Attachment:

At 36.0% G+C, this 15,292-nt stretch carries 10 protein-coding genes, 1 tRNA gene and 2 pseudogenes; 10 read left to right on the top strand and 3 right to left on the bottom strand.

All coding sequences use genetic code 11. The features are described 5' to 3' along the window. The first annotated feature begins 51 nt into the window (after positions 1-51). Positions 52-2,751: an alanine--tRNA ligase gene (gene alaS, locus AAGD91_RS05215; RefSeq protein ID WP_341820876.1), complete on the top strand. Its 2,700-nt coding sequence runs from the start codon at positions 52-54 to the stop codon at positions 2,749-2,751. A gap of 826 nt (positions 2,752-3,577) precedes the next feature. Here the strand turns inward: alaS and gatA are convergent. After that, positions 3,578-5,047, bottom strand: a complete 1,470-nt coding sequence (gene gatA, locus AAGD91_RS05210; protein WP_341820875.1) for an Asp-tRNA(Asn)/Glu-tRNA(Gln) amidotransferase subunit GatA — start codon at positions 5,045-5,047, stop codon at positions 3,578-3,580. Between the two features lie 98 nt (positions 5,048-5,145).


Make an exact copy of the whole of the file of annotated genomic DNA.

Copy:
At 36.0% G+C, this 15,292-nt stretch carries 10 protein-coding genes, 1 tRNA gene and 2 pseudogenes; 10 read left to right on the top strand and 3 right to left on the bottom strand.

All coding sequences use genetic code 11. The features are described 5' to 3' along the window. The first annotated feature begins 51 nt into the window (after positions 1-51). Positions 52-2,751: an alanine--tRNA ligase gene (gene alaS, locus AAGD91_RS05215; RefSeq protein ID WP_341820876.1), complete on the top strand. Its 2,700-nt coding sequence runs from the start codon at positions 52-54 to the stop codon at positions 2,749-2,751. A gap of 826 nt (positions 2,752-3,577) precedes the next feature. Here the strand turns inward: alaS and gatA are convergent. After that, positions 3,578-5,047, bottom strand: a complete 1,470-nt coding sequence (gene gatA, locus AAGD91_RS05210; protein WP_341820875.1) for an Asp-tRNA(Asn)/Glu-tRNA(Gln) amidotransferase subunit GatA — start codon at positions 5,045-5,047, stop codon at positions 3,578-3,580. Between the two features lie 98 nt (positions 5,048-5,145).